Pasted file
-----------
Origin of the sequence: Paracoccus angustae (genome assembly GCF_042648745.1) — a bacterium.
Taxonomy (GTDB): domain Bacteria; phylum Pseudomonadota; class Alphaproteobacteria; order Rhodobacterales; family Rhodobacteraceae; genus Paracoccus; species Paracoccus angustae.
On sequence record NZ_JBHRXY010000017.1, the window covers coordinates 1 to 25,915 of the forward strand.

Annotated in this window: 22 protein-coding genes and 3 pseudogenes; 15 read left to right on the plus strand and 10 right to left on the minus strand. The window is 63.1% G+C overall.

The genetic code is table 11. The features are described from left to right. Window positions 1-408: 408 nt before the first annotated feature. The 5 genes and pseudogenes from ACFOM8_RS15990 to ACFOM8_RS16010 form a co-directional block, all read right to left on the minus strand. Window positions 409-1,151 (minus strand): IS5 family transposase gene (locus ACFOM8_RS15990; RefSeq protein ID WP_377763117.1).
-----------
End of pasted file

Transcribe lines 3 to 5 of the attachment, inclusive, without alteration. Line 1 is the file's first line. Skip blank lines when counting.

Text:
On sequence record NZ_JBHRXY010000017.1, the window covers coordinates 1 to 25,915 of the forward strand.

Annotated in this window: 22 protein-coding genes and 3 pseudogenes; 15 read left to right on the plus strand and 10 right to left on the minus strand. The window is 63.1% G+C overall.

The genetic code is table 11. The features are described from left to right. Window positions 1-408: 408 nt before the first annotated feature. The 5 genes and pseudogenes from ACFOM8_RS15990 to ACFOM8_RS16010 form a co-directional block, all read right to left on the minus strand. Window positions 409-1,151 (minus strand): IS5 family transposase gene (locus ACFOM8_RS15990; RefSeq protein ID WP_377763117.1).